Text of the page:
When Sam received a phone call from a process server, he racked his memory to come up with why someone would want to take him to court.
“The caller had a blocked number,” the Boise resident says. “They told me they had some legal paperwork to serve me and wanted to verify my address and social security number.”
In this world where everything is online, he went to the State Repository for any new court cases under his name and didn’t find anything. He called the Ada County Courts, fearing that perhaps he’d missed something. The clerk did several searches and found nothing.
“I was beside myself,” Sam says. “I was puzzled why they would need my social security number, as well.”
While Sam didn’t have a company name or phone number – it was blocked – he did call BBB to see what he should do to protect his identity.
Aggressive collection tactics plague residents, as loan agents try new methods to find defaulting borrowers by acting as process servers.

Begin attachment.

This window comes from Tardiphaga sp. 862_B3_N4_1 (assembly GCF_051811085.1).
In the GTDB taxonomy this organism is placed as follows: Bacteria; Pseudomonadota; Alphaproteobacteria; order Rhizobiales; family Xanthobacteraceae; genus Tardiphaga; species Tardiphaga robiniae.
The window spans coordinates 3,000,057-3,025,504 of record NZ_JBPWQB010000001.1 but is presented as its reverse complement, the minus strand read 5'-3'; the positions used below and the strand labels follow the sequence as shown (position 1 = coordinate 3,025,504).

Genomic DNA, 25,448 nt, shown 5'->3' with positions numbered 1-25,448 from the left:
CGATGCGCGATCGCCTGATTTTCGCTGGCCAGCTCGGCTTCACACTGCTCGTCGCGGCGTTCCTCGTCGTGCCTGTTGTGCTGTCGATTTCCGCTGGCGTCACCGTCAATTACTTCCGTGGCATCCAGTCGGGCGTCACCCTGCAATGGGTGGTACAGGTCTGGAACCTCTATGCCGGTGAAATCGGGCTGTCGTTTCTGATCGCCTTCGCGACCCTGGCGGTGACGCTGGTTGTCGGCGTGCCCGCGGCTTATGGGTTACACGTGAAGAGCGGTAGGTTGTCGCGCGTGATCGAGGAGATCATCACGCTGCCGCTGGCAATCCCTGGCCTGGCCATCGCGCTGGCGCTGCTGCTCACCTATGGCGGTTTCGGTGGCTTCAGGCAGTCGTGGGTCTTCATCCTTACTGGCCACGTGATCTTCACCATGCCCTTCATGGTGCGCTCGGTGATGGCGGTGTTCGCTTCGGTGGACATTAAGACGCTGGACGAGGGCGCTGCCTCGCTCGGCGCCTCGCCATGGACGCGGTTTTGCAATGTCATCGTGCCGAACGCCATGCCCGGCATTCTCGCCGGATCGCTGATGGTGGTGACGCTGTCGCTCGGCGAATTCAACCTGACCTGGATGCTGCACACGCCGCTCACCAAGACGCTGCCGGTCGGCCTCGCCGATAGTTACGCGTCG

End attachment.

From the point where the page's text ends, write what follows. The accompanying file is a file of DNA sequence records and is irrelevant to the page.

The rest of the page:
Scammers are posing as process servers and showing up at your place of work and home, according to the Internet Crime Complaint Center (IC3).
Idaho does not need a license to be a process server. A group, Idaho Process Server, has established a set of guidelines – Idaho Rules of Civil Procedure – that should be followed. The guidelines do not set out what a process server can ask of an individual. The group refers to the Idaho Judicial Branch for questions and concerns. It, too, does not outline process server standards.
High-pressure collection tactics have also evolved. In one complaint, a fake process server actually came to the victim’s work. In another instance, he/she came to a victim’s home. In both cases, the alleged process server said the victim could avoid going to court if he paid immediately.
BBB heard someone posing as a victim called Ada County Court and asked for personal information.
“The caller had an Indian accent and had a blocked phone number,” says the court clerk, who asked to not be identified. “He gave a name and wanted to see if he’d paid the judgment. He was trying to use legal language to learn if a judgment had been satisfied.”
Apparently, this man didn’t have the case number, just the name.
“I searched the name he gave and found only one case, and I mentioned there was only one case and he said that had to be the case,” she says. “He said he wanted to verify this was the right person and asked what the SSN and address was for the person. I answered that we don’t give out personal information like that.”